Discordant longitudinal clines in flowering time and ...

Description

Citation

Title Discordant longitudinal clines in flowering time and phytochrome C in Arabidopsis thaliana
Author(s) Karen E. Samis, Katy D. Heath, John R. Stinchcombe
Journal Evolution
Date 2008
Volume 62
Issue 12
Start page 2971
End page 2983
Abstract Using seasonal cues to time reproduction appropriately is crucial for many organisms. Plants in particular often use photoperiod to signal the time to transition to flowering. Because seasonality varies latitudinally, adaptation to local climate is expected to result in corresponding clines in photoperiod-related traits. By experimentally manipulating photoperiod cues and measuring the flowering responses and photoperiod plasticity of 138 Eurasian accessions of Arabidopsis thaliana, we detected strong longitudinal but not latitudinal clines in flowering responses. The presence of longitudinal clines suggests that critical photoperiod cues vary among populations occurring at similar latitudes. Haplotypes at PHYC, a locus hypothesized to play a role in adaptation to light cues, were also longitudinally differentiated. Controlling for neutral population structure revealed that PHYC haplotype influenced flowering time; however, the distribution of PHYC haplotypes occurred in the opposite direction to the phenotypic cline, suggesting that loci other than PHYC are responsible for the longitudinal pattern in photoperiod response. Our results provide previously missing empirical support for the importance of PHYC in mediating photoperiod sensitivity in natural populations of A. thaliana. However, they also suggest that other loci and epistatic interactions likely play a role in the determination of flowering time and that the environmental factors influencing photoperiod in plants vary longitudinally as well as latitudinally.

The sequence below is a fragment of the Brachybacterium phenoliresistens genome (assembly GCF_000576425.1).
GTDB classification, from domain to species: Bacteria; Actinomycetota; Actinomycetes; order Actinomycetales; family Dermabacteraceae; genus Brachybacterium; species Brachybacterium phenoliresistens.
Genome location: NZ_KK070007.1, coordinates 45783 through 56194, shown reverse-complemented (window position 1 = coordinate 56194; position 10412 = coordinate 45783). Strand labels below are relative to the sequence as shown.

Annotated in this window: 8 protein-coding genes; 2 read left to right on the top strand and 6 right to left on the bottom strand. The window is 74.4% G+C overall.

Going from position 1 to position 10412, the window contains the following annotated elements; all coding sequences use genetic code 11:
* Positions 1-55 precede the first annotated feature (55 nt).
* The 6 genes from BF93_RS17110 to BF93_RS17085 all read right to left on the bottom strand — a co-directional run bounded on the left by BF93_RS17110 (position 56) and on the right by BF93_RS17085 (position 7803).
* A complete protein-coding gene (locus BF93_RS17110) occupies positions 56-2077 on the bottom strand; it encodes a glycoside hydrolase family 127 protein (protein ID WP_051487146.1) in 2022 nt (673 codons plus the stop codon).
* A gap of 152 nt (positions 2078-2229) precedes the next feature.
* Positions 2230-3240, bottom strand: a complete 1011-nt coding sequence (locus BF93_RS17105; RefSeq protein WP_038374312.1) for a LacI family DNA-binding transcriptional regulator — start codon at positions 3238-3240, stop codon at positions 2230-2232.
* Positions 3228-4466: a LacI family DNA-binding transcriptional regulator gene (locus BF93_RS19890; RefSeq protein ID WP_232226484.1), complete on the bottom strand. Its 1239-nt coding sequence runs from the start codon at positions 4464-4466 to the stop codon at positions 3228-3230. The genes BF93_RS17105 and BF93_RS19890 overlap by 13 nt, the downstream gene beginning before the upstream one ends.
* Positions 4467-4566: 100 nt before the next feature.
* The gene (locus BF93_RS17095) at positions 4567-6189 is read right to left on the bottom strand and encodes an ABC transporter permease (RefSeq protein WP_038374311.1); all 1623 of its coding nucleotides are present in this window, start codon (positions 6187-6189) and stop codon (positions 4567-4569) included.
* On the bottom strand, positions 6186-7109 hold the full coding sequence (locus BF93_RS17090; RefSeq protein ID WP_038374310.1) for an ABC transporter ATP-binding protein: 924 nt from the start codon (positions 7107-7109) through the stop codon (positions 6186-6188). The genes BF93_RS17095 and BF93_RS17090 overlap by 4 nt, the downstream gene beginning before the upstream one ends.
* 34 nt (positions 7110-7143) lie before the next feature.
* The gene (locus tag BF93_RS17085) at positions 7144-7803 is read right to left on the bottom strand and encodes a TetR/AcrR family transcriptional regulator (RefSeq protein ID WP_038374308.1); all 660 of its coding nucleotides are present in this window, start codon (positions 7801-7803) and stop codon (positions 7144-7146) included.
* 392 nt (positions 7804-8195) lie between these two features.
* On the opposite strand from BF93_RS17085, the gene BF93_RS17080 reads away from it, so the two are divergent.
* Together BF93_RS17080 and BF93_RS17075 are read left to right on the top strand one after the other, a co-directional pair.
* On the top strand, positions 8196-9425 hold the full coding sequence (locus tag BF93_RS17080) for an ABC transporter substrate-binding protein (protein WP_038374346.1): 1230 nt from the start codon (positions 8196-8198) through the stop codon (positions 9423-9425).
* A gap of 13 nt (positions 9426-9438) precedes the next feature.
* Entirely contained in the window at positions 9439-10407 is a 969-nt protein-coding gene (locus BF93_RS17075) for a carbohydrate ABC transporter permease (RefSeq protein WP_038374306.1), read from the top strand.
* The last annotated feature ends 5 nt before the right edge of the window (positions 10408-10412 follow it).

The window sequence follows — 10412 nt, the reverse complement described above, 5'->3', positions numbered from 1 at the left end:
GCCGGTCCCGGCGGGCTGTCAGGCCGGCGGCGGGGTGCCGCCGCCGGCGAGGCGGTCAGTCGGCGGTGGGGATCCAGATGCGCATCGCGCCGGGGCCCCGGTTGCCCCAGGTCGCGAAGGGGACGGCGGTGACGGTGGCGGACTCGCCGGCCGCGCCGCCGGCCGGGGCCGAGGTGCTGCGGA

DOI 10.1111/j.1558-5646.2008.00484.x ER

Using APA 6th Edition citation style.

[Page generation failure. The bibliography processor requires a browser with Javascript enabled.]

Times viewed: 317

Adding this citation to "My List" will allow you to export this citation in other styles.